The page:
Genotype-guided dosing of warfarin did not improve anticoagulation control during the first 4 weeks of therapy. (Funded by the National Heart, Lung, and Blood Institute and others; COAG ClinicalTrials.gov number, NCT00839657.)
The goal of this study was to evaluate the prevalence and clinical characteristics of mental stress–induced myocardial ischemia.
Mental stress–induced myocardial ischemia is prevalent and a risk factor for poor prognosis in patients with coronary heart disease, but past studies mainly studied patients with exercise-induced myocardial ischemia.
Eligible patients with clinically stable coronary heart disease, regardless of exercise stress testing status, underwent a battery of 3 mental stress tests followed by a treadmill test. Stress-induced ischemia, assessed by echocardiography and electrocardiography, was defined as: 1) development or worsening of regional wall motion abnormality; 2) left ventricular ejection fraction reduction ≥8%; and/or 3) horizontal or downsloping ST-segment depression ≥1 mm in 2 or more leads lasting for ≥3 consecutive beats during at least 1 mental test or during the exercise test.
Mental stress–induced ischemia occurred in 43.45%, whereas exercise-induced ischemia occurred in 33.79% (p = 0.002) of the study population (N = 310). Women (odds ratio [OR]: 1.88), patients who were not married (OR: 1.99), and patients who lived alone (OR: 2.24) were more likely to have mental stress–induced ischemia (all p < 0.05). Multivariate analysis showed that compared with married men or men living with someone, unmarried men (OR: 2.57) and married women (OR: 3.18), or living alone (male OR: 2.25 and female OR: 2.72, respectively) had higher risk for mental stress-induced ischemia (all p < 0.05).
Mental stress-induced ischemia is more common than exercise-induced ischemia in patients with clinically stable coronary heart disease. Women, unmarried men, and individuals living alone are at higher risk for mental stress-induced ischemia. (Responses of Myocardial Ischemia to Escitalopram Treatment [REMIT]; NCT00574847)
mental and exercise stress; myocardial ischemia
The mechanism underlying a hyperreactive platelet phenotype remains unknown. Since serotonin has been shown to influence platelet biology and atherothrombosis, we sought to investigate the association of platelet serotonin transporter number, binding affinity, and uptake kinetics to platelet aggregation. A total of 542 healthy volunteers had light transmittance platelet aggregometry measured in response to varying concentrations of epinephrine, serotonin, epinephrine plus serotonin, ADP and collagen. Transporter-dependent serotonin uptake rate was determined (Vmax), as were serotonin transporter number (Bmax) and binding affinity (Kd) using 3H paroxetine binding in a homologous displacement assay, nonlinear regression and validated algorithms for kinetic modeling. Stimulation with submaximal (2 μM) epinephrine concentration elicited a distinct, bimodal pattern of platelet aggregation in this population. In contrast, subjects exhibited minimal aggregation in response to serotonin alone. Co-stimulation with submaximal epinephrine and serotonin induced platelet aggregation to a level beyond that observed with either agonist alone and maintained a bimodal response distribution. Subjects with heightened (>60%) platelet aggregation to both epinephrine alone and epinephrine plus serotonin exhibited increased platelet serotonin uptake, and transporter number and affinity. In a population of healthy subjects, co-stimulation with submaximal concentrations of epinephrine and serotonin identifies a subset of individuals with a hyperreactive platelet aggregation profile that is associated with changes in platelet serotonin function.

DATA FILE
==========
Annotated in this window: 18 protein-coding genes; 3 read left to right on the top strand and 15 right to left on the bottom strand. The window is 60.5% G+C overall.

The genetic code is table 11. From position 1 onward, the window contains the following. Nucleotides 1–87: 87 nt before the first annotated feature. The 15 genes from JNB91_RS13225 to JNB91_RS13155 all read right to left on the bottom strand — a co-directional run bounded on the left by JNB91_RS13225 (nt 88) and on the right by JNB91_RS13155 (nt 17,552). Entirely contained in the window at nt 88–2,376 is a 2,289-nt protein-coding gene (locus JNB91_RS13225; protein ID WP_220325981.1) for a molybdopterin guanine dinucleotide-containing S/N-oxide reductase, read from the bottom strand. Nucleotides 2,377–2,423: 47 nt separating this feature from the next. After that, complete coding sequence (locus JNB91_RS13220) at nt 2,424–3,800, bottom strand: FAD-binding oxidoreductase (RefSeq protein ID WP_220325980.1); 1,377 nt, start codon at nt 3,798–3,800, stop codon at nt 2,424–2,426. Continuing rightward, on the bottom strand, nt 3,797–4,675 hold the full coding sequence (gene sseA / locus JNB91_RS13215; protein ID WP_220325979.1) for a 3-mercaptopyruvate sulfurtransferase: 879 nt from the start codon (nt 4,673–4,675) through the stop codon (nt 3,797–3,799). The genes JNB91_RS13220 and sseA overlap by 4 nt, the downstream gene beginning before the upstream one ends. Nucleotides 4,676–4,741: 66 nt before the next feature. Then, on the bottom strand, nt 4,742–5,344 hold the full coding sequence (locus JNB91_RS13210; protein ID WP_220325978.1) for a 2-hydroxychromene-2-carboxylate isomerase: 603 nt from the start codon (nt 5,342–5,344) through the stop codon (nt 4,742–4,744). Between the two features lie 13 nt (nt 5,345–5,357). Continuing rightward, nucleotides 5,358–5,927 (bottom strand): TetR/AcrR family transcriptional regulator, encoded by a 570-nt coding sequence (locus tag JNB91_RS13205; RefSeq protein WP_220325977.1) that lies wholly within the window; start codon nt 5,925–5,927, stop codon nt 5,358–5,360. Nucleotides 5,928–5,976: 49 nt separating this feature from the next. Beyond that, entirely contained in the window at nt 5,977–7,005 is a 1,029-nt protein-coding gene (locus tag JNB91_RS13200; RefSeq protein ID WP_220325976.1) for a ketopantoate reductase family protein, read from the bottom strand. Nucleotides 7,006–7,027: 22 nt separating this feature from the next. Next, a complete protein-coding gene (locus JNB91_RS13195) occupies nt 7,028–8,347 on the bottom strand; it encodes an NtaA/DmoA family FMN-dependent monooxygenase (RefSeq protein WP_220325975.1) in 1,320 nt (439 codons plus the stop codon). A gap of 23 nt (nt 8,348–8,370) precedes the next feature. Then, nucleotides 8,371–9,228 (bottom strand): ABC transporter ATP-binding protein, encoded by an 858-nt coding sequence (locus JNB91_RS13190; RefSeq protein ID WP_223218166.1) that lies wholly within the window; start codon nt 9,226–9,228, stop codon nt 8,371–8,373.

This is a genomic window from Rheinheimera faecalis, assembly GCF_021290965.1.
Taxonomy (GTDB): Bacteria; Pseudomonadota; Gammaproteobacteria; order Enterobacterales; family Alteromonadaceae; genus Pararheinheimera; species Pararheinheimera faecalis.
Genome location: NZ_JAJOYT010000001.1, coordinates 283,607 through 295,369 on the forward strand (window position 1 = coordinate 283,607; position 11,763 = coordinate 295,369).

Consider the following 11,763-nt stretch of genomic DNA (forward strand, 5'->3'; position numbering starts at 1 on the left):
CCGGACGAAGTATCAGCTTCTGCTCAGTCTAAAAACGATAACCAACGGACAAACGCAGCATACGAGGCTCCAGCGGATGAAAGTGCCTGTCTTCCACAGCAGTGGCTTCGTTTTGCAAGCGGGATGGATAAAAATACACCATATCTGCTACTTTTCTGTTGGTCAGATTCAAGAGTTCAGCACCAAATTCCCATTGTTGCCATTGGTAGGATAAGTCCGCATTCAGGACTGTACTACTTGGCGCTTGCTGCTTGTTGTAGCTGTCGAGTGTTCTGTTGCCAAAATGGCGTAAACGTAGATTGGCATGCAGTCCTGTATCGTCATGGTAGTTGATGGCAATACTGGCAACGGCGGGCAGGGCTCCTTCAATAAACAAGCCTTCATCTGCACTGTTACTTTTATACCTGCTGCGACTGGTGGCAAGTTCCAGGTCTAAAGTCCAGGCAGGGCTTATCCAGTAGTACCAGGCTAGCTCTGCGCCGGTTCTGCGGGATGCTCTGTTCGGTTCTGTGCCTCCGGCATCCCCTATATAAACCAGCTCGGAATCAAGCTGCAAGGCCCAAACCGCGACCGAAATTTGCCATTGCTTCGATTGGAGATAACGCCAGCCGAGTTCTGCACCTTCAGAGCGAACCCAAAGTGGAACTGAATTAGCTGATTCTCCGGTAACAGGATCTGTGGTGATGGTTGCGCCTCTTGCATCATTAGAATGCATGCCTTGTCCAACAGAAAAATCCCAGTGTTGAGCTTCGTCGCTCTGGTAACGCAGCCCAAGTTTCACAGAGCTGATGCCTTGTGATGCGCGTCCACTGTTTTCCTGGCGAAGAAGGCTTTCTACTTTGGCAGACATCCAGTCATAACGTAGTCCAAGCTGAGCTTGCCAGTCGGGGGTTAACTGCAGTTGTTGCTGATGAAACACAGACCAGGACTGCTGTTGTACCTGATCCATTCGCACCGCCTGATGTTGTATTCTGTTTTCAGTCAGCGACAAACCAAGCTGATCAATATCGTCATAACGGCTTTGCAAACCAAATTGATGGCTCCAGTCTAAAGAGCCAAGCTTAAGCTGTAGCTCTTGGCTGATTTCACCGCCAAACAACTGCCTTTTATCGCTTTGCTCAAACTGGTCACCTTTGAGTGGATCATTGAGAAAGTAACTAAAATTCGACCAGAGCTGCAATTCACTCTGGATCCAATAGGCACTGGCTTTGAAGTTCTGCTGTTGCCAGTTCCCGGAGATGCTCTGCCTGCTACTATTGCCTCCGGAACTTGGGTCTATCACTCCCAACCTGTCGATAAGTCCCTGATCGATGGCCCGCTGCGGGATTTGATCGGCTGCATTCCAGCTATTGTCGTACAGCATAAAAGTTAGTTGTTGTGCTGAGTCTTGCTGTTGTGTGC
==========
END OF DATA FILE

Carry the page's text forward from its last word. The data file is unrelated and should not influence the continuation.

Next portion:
Platelets; platelet activity; serotonin; epinephrine; transporter
Atherosclerosis develops in an environment of endothelial injury and inflammation. Circulating endothelial progenitor cells (EPCs) are required for vascular repair and restoration of normal endothelial function. We tested the hypothesis that the nonselective cyclooxygenase (COX) inhibitor aspirin exerts an effect on circulating EPCs.
As part of a larger study evaluating the effect of aspirin dose in primary and secondary prevention, subjects (n=32) were assigned randomly to either 81mg or 325mg aspirin daily for two months, and circulating mononuclear cells were enumerated at the beginning of the study and after 2 months using fluorescent antibodies against CD34 and CD133 as well as based on aldehyde dehydrogenase (ALDH) activity. Brachial artery endothelial function via flow-mediated dilation (BAFMD) and light transmittance platelet aggregometry in response to physiologic agonists was also determined.